Julian Assange criminally charged in secret

The indictment was revealed accidentally due to a copypaste error during a judicial hearing. Assange is currently in the Ecuadorian embassy in London, where he was granted asylum in 2012.

November 17, 2018 by Peoples Dispatch

In an accidental reveal, it has come to light that Julian Assange has been criminally charged in the United States. Assange is currently in the Ecuadorian embassy in London, where he was granted asylum in 2012.

While the exact nature of the charges is not known yet, it is speculated that they are most likely to be related to ‘espionage’, indicting Assange for revealing sensitive information about the United States. The Espionage Act has been used against the Rosenbergs, Chelsea Manning and Edward Snowden. The Act carries a death penalty. In recent times, a number of reports have appeared, indicating that the US, UK and Ecuador may have reached a deal which would involve a life term in prison for Assange.

The filing of charges was revealed due to what seems to be a copy-paste error in the chargesheet of an unrelated sex crime case. The chargesheet against one Seitu Kokayi, while explaining why his case at the time of charging in August needed to remain sealed, switches to Assange’s case on its second page.

There are two references to Assange in this chargesheet, saying that any “procedure short of sealing will not adequately protect the needs of law enforcement at this time because, due to the sophistication of the defendant and the publicity surrounding the case, no other procedure is likely to keep confidential the fact that Assange has been charged.”

The chargesheet further explains, “The complaint, supporting affidavit, and arrest warrant, as well as this motion and the proposed order, would need to remain sealed until Assange is arrested in connection with the charges in the criminal complaint and can therefore no longer evade or avoid arrest and extradition in this matter.”

This information came to light when Seamus Hughes, a terrorism expert at George Washington University, who regularly tracks court cases, posted on Twitter about this accident.

The United States has been eager to get the Wikileaks founder on the country’s soil since the website started revealing classified documents in 2010, exposing war crimes, high levels of corruption, and other highly condemnable acts conducted by the country.

Assange was granted asylum over over fears that he could be extradited to the US for revealing state secrets, and possibly face capital punishment. However, ever since Lenin Moreno became the president of Ecuador in 2017, the country has drifted closer to the US and has been considering expelling Assange from its embassy.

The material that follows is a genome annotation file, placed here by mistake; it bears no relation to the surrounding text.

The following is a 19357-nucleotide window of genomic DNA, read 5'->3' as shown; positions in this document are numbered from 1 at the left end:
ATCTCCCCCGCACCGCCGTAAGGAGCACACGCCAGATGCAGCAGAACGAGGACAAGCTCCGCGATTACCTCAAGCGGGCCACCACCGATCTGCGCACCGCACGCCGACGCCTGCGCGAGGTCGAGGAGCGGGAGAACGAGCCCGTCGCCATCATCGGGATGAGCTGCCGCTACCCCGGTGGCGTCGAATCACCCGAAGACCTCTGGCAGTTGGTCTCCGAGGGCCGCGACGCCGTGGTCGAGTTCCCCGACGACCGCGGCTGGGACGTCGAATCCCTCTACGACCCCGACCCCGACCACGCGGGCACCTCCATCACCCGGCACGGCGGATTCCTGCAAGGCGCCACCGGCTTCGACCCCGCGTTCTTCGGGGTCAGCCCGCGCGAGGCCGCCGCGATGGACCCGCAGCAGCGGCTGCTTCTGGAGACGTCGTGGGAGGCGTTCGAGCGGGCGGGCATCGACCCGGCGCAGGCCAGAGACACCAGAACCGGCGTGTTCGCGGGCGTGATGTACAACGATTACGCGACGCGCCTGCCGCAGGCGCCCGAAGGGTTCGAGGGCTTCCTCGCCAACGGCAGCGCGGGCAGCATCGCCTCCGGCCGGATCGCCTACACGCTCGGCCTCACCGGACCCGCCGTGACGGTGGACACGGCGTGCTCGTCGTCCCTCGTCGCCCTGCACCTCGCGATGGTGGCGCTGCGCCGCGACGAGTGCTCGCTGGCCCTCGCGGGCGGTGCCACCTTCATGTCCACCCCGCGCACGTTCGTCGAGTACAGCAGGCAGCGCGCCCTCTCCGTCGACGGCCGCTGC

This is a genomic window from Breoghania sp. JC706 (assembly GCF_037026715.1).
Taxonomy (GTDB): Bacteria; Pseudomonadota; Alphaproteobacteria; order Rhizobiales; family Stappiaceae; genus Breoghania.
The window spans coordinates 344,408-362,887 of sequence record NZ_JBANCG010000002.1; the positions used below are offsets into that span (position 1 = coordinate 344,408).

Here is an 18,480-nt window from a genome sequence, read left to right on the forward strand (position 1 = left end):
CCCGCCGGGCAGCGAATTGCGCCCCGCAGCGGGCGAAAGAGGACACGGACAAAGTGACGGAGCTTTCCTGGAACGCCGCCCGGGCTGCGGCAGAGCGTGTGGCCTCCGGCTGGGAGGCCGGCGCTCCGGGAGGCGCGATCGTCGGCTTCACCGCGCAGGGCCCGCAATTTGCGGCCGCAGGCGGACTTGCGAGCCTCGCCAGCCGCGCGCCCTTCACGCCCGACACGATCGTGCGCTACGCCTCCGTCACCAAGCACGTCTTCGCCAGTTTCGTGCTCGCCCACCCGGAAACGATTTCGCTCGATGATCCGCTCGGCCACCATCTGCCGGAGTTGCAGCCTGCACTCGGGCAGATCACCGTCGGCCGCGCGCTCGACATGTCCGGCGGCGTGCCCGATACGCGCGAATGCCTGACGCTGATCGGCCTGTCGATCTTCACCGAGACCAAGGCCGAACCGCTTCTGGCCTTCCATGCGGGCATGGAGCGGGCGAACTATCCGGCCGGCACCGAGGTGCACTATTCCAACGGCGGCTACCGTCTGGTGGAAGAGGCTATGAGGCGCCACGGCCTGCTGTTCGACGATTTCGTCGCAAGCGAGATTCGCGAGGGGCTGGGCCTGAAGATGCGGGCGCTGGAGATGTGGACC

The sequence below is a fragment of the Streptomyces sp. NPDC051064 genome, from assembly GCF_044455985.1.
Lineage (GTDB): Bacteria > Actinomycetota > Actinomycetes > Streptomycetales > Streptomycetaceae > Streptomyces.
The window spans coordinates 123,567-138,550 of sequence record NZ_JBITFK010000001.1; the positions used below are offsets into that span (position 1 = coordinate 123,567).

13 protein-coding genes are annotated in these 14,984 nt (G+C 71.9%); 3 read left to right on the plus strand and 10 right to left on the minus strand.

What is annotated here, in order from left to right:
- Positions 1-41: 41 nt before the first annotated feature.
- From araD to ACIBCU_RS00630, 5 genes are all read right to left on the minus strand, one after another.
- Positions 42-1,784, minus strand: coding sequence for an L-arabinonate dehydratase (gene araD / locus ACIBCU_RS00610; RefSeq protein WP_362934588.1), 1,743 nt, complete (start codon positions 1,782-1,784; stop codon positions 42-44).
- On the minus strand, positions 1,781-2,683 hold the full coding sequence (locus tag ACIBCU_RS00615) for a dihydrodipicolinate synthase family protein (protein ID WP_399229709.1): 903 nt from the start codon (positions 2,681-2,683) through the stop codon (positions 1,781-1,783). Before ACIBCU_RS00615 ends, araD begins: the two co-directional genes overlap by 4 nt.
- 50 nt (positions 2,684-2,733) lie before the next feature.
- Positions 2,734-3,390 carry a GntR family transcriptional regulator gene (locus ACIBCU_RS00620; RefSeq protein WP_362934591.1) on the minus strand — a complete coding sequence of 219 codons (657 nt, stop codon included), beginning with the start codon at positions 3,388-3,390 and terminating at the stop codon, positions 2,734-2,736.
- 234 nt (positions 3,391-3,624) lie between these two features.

Both Ecuador and the United Kingdom have abolished capital punishment. One of the primary reasons for Assange’s asylum request being granted was Ecuador’s insistence that the UK provide an assurance that Assange would not be extradited to a country where his human rights could be breached. The United Kingdom is also a signatory to the European convention on human rights, which requires the country to refuse extradition if the individual’s human rights are under threat. However, with Brexit, some in the country, particularly the Conservatives, are keen on leaving the European court of justice.

The act of filing charges against Assange is being seen as an extremely dangerous precedent which threatens press freedom, violating the First Amendment of the US Constitution.

Under Trump’s Department of Justice, there have been concerted efforts to label Julian Assange as an information broker or foreign agent (due to the leak of emails during 2016 elections by WikiLeaks which is being seen as Russian interference in US elections), and not a journalist. This would allow state officials to override the higher level of approval required for launching an investigation against him, also making it easier to obtain his phone records and other such information.

The 2016 emails’ leak also turned the Democrats against Assange.

As Glenn Greenwald explains in a piece in The Intercept, “They’re willing to create a precedent that will criminalize the core function of investigative journalism because – even as they spent two years shrilly denouncing that most trivial “attacks on press freedom” – they don’t actually care about that value at all. They want to protect only the journalism that advances their political interests, while putting people behind bars who publish information that undermines their political interests. It is this authoritarian, noxious mentality that has united the worst elements of the Trump administration and the Democratic Party that pretends to find tyrannical actions objectionable but is often the leaders in defending them.”

The exact nature of the charges is unlikely to be revealed for now, with the US trying desperately to get Assange extradited.